Incredible Creative Opportunities

by Penni L Smith on May 11, 2013

Fanned pages of a bookThis is a wonderful time to be creative.

In mid-April, bestselling and Pulitzer Prize-winning author and playwright David Mamet announced that he will self-publish his next book. He’s not completely going it alone; this is a service his literary agency is now offering. And he’s not the only big-name writer to go this route. Still, given his literary status, it’s a major step.

Why would he do it? He’s not a unknown author sitting around with a stack of rejection slips. He’d have no problem getting his book published. He’s doing it for two main reasons, according to the news reports. One is that he wants more control, and the second is that “nobody ever does the marketing they promise.”

The rise of the digital age has caused a revolution in artistic access. Before recording devices that permitted mass distribution, artists of all types had limited exposure. The printing press enabled books, papers, and magazines to reach broader audiences, but that only helped writers. Musicians and actors might play for their communities, or in a traveling show, but only those actually present could enjoy it. With the advent of recording devices–photographs, records, tape, film, television–people far and wide could encounter an artist’s work.

The problem was that these processes were expensive. Printing a book took a lot of money. So did recording an album or filming a movie. So the star culture was born. Authors longed to be published, actors longed for a role, musicians longed for a contract. Very few were able to make it.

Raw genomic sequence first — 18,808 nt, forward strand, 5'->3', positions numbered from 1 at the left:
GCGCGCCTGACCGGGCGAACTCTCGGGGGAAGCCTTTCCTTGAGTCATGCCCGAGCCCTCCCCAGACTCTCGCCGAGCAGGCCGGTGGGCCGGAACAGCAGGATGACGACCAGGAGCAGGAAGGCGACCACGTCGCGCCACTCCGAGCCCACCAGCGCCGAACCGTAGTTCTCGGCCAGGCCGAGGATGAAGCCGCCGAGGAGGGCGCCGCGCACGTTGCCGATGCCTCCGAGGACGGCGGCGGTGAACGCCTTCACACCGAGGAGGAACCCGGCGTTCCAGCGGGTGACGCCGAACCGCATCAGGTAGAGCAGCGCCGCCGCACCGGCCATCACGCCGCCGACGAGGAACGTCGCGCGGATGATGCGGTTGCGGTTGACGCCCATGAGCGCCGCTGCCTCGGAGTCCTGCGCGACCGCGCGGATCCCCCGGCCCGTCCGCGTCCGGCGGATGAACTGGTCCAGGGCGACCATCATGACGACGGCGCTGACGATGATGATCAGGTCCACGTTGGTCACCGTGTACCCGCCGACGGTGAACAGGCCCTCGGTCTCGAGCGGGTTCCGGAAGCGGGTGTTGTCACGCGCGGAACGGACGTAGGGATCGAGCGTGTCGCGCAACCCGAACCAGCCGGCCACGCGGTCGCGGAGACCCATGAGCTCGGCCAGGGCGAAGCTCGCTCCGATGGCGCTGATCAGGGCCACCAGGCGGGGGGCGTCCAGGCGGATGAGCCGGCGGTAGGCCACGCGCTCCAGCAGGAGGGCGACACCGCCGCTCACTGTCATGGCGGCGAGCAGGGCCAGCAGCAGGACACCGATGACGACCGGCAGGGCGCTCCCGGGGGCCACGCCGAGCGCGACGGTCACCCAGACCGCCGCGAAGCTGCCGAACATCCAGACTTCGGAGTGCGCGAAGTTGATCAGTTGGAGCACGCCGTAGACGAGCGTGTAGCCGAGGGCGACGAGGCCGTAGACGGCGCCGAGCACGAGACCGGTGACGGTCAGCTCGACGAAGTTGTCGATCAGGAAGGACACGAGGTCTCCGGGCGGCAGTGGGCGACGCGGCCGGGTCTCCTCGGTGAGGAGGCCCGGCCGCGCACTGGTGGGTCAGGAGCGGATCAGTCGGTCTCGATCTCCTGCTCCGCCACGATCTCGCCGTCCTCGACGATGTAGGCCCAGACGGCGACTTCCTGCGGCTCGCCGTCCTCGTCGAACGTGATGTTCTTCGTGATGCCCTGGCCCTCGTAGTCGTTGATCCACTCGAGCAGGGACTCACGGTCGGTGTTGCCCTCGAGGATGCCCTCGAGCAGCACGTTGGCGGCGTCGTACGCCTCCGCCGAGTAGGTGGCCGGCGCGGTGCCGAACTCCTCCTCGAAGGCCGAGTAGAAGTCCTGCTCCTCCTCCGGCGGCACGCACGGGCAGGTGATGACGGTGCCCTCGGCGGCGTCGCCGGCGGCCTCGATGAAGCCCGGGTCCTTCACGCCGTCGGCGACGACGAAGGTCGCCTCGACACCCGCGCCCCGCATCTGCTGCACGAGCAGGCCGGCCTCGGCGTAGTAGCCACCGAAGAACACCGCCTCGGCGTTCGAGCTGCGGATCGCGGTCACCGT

The desire to become a star is stronger than ever, but for those who care more about their work then the spotlight, this is an incredible time. Want to be involved in a movie, as an actor, director, camera operator, or almost any capacity? All you need is simple camera and some people to work on it together. You can publish it yourself on YouTube (or your own site). A musician can use some simple software and basic equipment to make recordings, which could be assembled onto a CD or offered as individual downloads. Authors can format and publish their own writings, either as ebooks or print-on-demand.

Though the access is now readily available, the danger is that quality can suffer–and it has at times. Artists should maintain high standards and not let the ease of doing things cheaply lead to shortcuts. For authors, that means spending money on editors and graphic artists and other assistance as needed. People making videos should get the best cameras, equipment, and talent they can. Same thing with musicians.

For many, just having their work available to the world will be enough. Others may at least earn enough to live doing what they enjoy. A few will have a breakthrough and truly make it big. Publishers are now watching for self-publishing successes that they could make offers to. This is also happening with music and video.

For too long, author, musicians, and others were hostages of an elusive dream only available to a lucky few. Now those who want to expose others to their art–and maybe make a little money–have an opportunity like never before. No longer does being self-published mean you can’t make it any other way. It means you are in the company of Pulitzer Prize winners.

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